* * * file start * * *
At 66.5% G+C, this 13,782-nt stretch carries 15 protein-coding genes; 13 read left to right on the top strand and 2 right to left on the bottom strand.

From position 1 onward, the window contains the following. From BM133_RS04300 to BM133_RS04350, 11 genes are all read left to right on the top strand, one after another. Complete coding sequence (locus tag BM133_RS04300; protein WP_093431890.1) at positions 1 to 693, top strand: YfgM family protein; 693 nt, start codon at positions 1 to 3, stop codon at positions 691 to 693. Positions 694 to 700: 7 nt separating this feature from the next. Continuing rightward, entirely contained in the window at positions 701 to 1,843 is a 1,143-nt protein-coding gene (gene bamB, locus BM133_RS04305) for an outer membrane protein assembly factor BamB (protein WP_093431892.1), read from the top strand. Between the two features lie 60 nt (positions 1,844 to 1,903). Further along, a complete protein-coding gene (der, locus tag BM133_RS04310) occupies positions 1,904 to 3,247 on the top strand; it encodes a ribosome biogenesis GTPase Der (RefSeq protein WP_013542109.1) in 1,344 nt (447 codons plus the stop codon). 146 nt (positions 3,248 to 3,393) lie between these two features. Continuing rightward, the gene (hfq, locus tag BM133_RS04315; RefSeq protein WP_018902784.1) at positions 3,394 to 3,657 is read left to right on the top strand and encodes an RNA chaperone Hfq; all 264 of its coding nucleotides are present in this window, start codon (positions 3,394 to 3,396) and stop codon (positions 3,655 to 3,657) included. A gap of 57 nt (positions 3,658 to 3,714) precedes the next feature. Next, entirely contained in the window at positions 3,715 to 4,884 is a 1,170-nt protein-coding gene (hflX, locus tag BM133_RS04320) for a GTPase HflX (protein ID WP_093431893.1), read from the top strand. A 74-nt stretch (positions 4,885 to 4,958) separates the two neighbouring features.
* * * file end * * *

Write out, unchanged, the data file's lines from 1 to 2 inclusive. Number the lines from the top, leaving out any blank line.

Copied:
At 66.5% G+C, this 13,782-nt stretch carries 15 protein-coding genes; 13 read left to right on the top strand and 2 right to left on the bottom strand.

From position 1 onward, the window contains the following. From BM133_RS04300 to BM133_RS04350, 11 genes are all read left to right on the top strand, one after another. Complete coding sequence (locus tag BM133_RS04300; protein WP_093431890.1) at positions 1 to 693, top strand: YfgM family protein; 693 nt, start codon at positions 1 to 3, stop codon at positions 691 to 693. Positions 694 to 700: 7 nt separating this feature from the next. Continuing rightward, entirely contained in the window at positions 701 to 1,843 is a 1,143-nt protein-coding gene (gene bamB, locus BM133_RS04305) for an outer membrane protein assembly factor BamB (protein WP_093431892.1), read from the top strand. Between the two features lie 60 nt (positions 1,844 to 1,903). Further along, a complete protein-coding gene (der, locus tag BM133_RS04310) occupies positions 1,904 to 3,247 on the top strand; it encodes a ribosome biogenesis GTPase Der (RefSeq protein WP_013542109.1) in 1,344 nt (447 codons plus the stop codon). 146 nt (positions 3,248 to 3,393) lie between these two features. Continuing rightward, the gene (hfq, locus tag BM133_RS04315; RefSeq protein WP_018902784.1) at positions 3,394 to 3,657 is read left to right on the top strand and encodes an RNA chaperone Hfq; all 264 of its coding nucleotides are present in this window, start codon (positions 3,394 to 3,396) and stop codon (positions 3,655 to 3,657) included. A gap of 57 nt (positions 3,658 to 3,714) precedes the next feature. Next, entirely contained in the window at positions 3,715 to 4,884 is a 1,170-nt protein-coding gene (hflX, locus tag BM133_RS04320) for a GTPase HflX (protein ID WP_093431893.1), read from the top strand. A 74-nt stretch (positions 4,885 to 4,958) separates the two neighbouring features.